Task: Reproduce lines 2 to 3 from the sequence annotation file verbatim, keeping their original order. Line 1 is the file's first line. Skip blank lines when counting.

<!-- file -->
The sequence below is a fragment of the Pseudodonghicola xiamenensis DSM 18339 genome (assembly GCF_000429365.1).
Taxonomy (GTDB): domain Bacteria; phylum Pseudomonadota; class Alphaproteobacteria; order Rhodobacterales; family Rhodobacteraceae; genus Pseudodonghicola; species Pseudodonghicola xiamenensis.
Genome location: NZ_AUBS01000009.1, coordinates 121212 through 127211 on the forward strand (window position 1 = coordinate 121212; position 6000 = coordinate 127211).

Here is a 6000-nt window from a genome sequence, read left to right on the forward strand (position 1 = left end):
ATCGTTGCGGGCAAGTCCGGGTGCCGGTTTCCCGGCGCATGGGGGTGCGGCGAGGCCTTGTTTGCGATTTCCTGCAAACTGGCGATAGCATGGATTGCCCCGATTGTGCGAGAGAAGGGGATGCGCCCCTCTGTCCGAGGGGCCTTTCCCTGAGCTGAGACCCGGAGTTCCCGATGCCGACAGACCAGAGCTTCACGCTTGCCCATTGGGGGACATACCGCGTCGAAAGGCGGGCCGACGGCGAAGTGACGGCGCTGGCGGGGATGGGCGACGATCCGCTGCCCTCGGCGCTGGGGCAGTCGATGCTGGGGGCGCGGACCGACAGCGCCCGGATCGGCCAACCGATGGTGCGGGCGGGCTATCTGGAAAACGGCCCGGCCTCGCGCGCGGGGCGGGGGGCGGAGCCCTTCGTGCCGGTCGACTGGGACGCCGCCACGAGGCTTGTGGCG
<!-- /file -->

Taxonomy (GTDB): domain Bacteria; phylum Pseudomonadota; class Alphaproteobacteria; order Rhodobacterales; family Rhodobacteraceae; genus Pseudodonghicola; species Pseudodonghicola xiamenensis.
Genome location: NZ_AUBS01000009.1, coordinates 121212 through 127211 on the forward strand (window position 1 = coordinate 121212; position 6000 = coordinate 127211).